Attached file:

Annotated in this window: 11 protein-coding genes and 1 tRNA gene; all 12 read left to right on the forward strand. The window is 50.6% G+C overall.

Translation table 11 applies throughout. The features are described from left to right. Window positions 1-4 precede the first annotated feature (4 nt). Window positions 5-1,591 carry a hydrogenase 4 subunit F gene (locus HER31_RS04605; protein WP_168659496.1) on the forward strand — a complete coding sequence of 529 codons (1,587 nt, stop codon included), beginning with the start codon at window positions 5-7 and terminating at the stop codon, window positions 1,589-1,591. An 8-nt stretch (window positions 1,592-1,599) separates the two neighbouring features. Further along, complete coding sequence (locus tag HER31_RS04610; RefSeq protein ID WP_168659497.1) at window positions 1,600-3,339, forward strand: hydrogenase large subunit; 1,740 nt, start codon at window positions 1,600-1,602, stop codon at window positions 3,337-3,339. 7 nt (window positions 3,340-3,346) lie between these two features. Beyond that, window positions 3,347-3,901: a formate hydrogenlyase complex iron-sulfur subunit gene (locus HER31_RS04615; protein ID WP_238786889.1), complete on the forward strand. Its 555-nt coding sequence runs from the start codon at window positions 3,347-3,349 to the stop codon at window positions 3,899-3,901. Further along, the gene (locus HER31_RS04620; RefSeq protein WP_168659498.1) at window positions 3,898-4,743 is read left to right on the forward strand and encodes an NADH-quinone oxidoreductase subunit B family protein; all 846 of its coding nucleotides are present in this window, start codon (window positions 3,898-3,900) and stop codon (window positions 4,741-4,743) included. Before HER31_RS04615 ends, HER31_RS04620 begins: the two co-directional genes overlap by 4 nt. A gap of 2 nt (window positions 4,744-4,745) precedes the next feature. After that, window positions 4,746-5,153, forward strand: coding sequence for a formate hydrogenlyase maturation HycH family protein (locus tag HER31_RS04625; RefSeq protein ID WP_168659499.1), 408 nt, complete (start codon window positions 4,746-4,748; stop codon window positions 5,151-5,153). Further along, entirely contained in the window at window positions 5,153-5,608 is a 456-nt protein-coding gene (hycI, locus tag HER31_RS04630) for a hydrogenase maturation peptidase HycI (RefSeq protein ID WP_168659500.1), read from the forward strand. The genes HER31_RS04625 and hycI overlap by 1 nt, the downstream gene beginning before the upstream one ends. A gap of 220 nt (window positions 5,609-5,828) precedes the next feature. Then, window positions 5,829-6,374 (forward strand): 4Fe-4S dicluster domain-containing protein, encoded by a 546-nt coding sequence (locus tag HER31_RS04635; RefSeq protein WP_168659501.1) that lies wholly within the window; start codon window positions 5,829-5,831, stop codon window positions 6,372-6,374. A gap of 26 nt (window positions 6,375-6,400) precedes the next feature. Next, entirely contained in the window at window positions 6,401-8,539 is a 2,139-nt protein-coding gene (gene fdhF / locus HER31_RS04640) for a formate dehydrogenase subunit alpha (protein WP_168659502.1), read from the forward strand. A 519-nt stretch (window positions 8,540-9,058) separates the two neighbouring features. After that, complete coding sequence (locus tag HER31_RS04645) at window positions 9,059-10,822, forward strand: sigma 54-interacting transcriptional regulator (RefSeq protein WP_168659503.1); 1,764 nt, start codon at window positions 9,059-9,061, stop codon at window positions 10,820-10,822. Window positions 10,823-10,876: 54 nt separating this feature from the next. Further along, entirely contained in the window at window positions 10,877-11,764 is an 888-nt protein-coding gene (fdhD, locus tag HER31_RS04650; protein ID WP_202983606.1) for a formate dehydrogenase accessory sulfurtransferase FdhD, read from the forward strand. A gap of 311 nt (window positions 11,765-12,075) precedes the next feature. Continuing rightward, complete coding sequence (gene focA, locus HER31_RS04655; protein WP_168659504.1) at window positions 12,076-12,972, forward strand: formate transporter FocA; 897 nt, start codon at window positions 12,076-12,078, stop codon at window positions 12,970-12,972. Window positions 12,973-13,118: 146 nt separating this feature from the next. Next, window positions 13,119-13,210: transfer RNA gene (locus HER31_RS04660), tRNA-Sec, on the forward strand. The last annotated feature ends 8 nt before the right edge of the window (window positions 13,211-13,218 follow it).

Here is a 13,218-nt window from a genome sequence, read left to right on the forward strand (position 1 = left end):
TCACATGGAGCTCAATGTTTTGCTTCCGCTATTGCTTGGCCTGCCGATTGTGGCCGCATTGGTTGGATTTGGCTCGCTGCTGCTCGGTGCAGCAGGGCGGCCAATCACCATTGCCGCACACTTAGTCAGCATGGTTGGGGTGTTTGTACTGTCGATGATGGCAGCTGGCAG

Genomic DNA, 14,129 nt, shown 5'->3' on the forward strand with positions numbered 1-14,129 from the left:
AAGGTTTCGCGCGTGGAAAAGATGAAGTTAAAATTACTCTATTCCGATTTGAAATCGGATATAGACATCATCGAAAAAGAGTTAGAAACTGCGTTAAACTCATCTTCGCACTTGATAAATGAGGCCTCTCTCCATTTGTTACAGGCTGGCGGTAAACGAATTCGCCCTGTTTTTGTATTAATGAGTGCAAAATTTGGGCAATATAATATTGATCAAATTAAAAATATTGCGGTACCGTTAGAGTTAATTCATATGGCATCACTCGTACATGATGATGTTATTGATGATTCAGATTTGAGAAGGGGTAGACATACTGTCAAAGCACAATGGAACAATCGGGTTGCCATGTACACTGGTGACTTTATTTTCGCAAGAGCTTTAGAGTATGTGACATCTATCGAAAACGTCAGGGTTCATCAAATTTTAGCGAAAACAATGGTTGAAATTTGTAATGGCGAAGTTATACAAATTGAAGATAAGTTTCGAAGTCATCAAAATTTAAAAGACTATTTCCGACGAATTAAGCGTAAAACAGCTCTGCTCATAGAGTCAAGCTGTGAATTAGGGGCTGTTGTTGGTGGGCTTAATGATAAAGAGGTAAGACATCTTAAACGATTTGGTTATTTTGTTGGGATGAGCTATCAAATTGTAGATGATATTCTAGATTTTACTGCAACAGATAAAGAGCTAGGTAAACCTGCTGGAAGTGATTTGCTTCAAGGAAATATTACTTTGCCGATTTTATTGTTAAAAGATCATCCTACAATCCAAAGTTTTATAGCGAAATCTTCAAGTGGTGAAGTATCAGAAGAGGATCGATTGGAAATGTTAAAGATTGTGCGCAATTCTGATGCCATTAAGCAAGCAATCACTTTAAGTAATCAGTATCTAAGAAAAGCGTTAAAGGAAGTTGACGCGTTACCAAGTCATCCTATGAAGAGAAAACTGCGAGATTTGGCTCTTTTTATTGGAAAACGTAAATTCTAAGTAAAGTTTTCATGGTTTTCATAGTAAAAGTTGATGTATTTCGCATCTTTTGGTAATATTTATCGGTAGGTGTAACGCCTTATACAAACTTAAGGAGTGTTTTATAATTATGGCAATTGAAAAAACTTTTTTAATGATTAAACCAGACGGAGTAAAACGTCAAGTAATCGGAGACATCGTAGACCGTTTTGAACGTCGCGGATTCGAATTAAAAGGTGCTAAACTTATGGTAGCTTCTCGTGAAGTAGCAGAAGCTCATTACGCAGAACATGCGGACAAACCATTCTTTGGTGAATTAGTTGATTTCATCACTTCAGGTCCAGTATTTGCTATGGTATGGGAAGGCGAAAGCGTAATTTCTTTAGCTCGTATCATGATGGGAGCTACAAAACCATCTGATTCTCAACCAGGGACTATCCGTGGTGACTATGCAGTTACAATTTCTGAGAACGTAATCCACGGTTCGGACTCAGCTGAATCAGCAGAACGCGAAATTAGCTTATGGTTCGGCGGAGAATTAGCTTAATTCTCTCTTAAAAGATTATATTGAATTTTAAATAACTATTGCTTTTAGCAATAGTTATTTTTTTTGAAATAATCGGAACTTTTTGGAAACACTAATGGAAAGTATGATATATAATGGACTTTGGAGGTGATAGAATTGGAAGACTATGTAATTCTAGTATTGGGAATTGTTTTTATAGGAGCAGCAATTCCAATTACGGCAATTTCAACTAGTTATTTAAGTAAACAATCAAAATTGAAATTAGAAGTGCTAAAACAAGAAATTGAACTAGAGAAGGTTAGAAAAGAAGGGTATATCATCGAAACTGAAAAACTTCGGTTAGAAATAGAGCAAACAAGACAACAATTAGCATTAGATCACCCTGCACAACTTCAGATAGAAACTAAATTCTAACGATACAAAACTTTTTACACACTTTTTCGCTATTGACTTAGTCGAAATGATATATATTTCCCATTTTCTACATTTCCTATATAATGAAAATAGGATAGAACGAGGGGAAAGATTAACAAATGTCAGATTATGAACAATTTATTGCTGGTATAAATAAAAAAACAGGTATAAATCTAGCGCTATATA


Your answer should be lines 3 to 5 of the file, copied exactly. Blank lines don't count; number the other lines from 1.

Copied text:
Here is a 13,218-nt window from a genome sequence, read left to right on the forward strand (position 1 = left end):
TCACATGGAGCTCAATGTTTTGCTTCCGCTATTGCTTGGCCTGCCGATTGTGGCCGCATTGGTTGGATTTGGCTCGCTGCTGCTCGGTGCAGCAGGGCGGCCAATCACCATTGCCGCACACTTAGTCAGCATGGTTGGGGTGTTTGTACTGTCGATGATGGCAGCTGGCAG

Genomic DNA, 14,129 nt, shown 5'->3' on the forward strand with positions numbered 1-14,129 from the left: